"Notes from the Field": 
   Journal Entry # 5: 
Into the Land of Serendib 


It’s frustrating.  I feel like we’re missing some key ingredient, some essential that will make sense of this picture.

How can such sweet, kind, smiling people, in a shockingly beautiful country, be at war with themselves?

A village boy... a future soldier??

We’ve left the war-ravaged villages and rice paddies of the North to climb into the hill country surrounding Kandy, the last of the Sri Lankan Kingdoms to fall to European colonialism.

We take winding (very winding!) roads clinging to the sides of steep mountains, painted deep, vivid green by the terraced rice paddies stepping down to the river valleys running below.  The houses of the paddy workers also cling to the sides of those hills, far from any roads and a very steep walk home.  In some places, the paths down are so steep that they consist of tall steps -- and those have switchbacks!  Up above, the clouds hug the tops of the mountains, and waterfalls tumbling down complete the picture of this paradise.

I see a farmer, thigh deep in rich, black mud, leading a brace of water buffaloes in tilling a very small paddy hugging the mountainside. Others are planting the young green rice shoots, or walking the paths on some errand in a land where it is impossible to hurry.

We stop for photos of a particularly striking valley.  Our vehicle is instantly surrounded with children -- the valley is so steep I can’t see where they’ve come from.  They aren’t begging or asking for anything: they are just looking at us with the direct, wide-eyed intense stare that we’ve come to get expect in Sri Lanka.  After the first few photos, the village adults start showing up.  We stop, bow, smile and get back in the vehicle before someone starts making tea!

The Arab sailors who first encountered this island called it Serendib -- “the land of happy surprising occurrences”.  It’s where the word “serendipity” comes from.  So what is this war about?

This war goes deeper than the obvious military conflict between the government troops and LTTE.  That is more symptomatic than causative. An indicator of how deep the internal war goes is the amazingly high suicide rate on this island, one of the highest in the world.  There is something about the Sri Lankan spirit that is at war with itself.

In Sri Lanka, one does not see hoards of angry, disaffected, gun-toting youth, like in America’s cities.  Sri Lanka does not have a culture that glorifies a warrior mentality, like the Maori or Samurai culture in Japan. What one finds are hoards of beautiful, smiling women, equally beautiful men, living in a paradise unsurpassed in its beauty. So what gives?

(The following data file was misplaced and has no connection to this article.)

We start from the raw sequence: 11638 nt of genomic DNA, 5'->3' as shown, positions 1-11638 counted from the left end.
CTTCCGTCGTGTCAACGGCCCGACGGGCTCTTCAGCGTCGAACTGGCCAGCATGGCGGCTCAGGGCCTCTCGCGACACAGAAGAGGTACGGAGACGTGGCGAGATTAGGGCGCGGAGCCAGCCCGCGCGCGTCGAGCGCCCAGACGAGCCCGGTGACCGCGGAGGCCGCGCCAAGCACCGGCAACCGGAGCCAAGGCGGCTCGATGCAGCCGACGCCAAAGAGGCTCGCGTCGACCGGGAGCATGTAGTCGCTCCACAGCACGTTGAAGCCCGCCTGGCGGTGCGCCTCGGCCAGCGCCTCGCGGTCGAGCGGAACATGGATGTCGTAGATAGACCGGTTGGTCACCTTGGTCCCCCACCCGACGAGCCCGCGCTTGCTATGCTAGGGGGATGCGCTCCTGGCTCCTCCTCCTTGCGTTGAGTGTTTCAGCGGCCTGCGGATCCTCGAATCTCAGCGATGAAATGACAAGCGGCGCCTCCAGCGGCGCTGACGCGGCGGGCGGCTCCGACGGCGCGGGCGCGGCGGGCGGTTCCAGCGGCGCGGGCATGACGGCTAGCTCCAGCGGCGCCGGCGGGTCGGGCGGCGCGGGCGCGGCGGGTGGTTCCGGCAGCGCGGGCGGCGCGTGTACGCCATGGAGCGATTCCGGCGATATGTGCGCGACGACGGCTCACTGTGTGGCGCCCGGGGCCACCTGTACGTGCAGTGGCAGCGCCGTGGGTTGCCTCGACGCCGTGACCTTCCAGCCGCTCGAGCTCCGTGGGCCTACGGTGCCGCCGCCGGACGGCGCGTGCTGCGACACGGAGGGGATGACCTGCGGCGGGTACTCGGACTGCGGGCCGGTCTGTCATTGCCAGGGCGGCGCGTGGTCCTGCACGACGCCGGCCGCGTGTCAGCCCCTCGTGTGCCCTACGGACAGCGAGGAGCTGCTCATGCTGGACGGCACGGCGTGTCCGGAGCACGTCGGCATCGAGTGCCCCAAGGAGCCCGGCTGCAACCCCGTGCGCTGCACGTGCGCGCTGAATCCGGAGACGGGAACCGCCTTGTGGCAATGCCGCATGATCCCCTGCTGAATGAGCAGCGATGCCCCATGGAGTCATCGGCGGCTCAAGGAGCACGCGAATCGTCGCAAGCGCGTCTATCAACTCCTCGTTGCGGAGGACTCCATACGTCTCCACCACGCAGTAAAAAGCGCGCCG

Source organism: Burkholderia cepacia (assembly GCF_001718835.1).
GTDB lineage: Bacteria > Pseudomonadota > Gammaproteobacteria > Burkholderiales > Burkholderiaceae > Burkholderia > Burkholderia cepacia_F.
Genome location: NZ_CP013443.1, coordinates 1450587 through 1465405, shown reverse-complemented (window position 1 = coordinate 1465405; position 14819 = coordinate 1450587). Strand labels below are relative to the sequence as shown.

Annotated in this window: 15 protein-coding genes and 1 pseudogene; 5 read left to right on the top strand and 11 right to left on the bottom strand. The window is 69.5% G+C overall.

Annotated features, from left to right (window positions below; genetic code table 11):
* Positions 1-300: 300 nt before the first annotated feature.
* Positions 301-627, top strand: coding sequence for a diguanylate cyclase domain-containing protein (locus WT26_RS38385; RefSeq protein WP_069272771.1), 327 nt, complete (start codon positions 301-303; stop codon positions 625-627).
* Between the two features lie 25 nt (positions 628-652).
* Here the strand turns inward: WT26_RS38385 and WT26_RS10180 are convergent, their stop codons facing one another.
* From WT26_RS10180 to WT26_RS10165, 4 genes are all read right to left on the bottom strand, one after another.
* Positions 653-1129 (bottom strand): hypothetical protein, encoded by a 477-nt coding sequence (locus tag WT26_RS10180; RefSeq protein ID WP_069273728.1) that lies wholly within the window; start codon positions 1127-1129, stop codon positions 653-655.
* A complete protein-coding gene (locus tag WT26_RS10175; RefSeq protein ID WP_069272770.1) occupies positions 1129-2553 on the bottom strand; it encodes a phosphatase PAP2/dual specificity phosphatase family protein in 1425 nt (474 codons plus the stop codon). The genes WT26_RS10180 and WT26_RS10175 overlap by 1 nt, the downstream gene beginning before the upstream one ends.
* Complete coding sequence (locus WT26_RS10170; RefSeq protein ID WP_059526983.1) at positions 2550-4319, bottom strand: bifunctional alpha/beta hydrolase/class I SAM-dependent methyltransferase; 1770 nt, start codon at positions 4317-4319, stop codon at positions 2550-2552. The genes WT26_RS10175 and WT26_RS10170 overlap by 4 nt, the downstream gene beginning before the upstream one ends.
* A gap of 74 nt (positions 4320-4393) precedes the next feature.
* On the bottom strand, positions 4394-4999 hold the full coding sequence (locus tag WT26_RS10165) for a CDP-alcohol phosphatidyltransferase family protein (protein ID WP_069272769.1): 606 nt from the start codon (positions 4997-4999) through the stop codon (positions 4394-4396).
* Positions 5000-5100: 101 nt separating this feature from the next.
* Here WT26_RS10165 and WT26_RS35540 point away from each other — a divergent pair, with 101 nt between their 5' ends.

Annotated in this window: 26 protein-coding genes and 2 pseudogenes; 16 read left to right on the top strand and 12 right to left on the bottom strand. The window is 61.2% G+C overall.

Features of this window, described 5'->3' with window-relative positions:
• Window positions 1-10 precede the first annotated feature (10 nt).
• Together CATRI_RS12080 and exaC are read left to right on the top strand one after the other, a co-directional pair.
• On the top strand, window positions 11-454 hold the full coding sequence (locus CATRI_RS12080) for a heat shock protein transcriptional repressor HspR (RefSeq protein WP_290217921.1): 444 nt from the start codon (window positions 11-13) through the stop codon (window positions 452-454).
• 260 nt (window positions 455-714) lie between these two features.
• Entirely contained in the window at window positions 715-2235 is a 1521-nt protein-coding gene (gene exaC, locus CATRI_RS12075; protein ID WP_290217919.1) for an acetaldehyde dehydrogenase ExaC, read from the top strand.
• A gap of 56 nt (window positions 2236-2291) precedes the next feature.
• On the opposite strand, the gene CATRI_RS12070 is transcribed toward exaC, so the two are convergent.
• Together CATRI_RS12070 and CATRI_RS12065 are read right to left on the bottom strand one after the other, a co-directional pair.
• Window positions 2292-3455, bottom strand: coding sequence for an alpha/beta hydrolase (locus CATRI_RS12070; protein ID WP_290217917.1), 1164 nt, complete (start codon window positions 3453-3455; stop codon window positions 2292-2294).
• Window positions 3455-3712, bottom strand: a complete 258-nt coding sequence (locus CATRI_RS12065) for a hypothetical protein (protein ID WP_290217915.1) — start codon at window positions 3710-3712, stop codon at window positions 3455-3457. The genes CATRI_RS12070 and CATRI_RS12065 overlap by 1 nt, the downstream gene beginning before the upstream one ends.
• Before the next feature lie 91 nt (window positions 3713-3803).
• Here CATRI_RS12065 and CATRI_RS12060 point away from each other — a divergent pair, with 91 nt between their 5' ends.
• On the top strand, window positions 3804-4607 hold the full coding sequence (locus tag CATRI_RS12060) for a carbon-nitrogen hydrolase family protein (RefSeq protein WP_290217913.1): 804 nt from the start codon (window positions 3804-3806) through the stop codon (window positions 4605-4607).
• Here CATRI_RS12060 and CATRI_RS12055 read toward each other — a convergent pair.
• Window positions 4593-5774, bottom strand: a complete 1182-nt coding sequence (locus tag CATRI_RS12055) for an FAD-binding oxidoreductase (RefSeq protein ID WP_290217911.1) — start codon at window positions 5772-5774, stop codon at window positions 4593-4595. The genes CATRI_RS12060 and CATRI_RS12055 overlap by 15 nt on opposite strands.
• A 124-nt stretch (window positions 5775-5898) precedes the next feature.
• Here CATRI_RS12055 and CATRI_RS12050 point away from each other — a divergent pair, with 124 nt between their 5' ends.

While traveling in Sri Lanka, I can't help but make comparisons to another beautiful island:  Bali.  Both islands are exquisitely beautiful, with wonderful people, gorgeous landscapes, and a deep spiritual tradition.  But  there is a transcendental quality that exists in Bali that I find strangely  elusive in Sri Lanka.  There is a peacefulness, a sleepiness, a timeless quality in Bali.  I would be willing to bet that Bali has one of the lowest suicide rates on the planet; I know that Sri Lanka has one of the highest.

Why?  Why does Sri Lanka harbor the intractable war, while Bali remains relatively immune to the issues that wrack the rest of Indonesia?


One thing may be the Balinese religion, an amazing blend of many different  currents, from Hindu to Buddhist to indigenous.  This is not a spectator religion, but is actively practiced by the entire population.   The high priests don't seem to have some staked out theological ground, a turf to protect.  The women weaving the temple offerings, the men involved in the kechak dance or the gamelan playing, the children watching the shadow  puppets, all in the context of the temple ceremony, each plays an integral part in the spiritual fabric of the society.  In Bali, near-constant spiritual ceremonies are an integral part of the economic, cultural and  social life of a village.

Is this the missing link?  When I attended the village exorcism in Sri Lanka, I asked how often there were ceremonies like this in a village. "You are very lucky to see one" was the answer.

Perhaps the coherent, cross-theological spiritual base in Bali creates the community-supporting conditions in what Dr. Ariyaratne calls the “psychosphere”.  Perhaps Sri Lanka’s indigenous spirituality can serve as a common thread to weave together the war-torn society.


Another factor may be that Bali can feed itself, while Sri Lanka does not.  Sri Lanka is a net rice importer; Bali, with its near-miraculous three rice harvests per year, exports more rice than its populace eats.

As we are driving, we see huge bags of rice balanced on the backs of bicycles pedaled down the road.  The names printed on the sacks of rice are Vietnam, China, India... and yes, Bali.

I am told that the leading reason given for suicide among males is a failed rice harvest (in other words, economic stress).  What would happen if Sri Lanka’s poorest, most vulnerable population had “enough”? Would that be enough to return the serendipity to Serendib?


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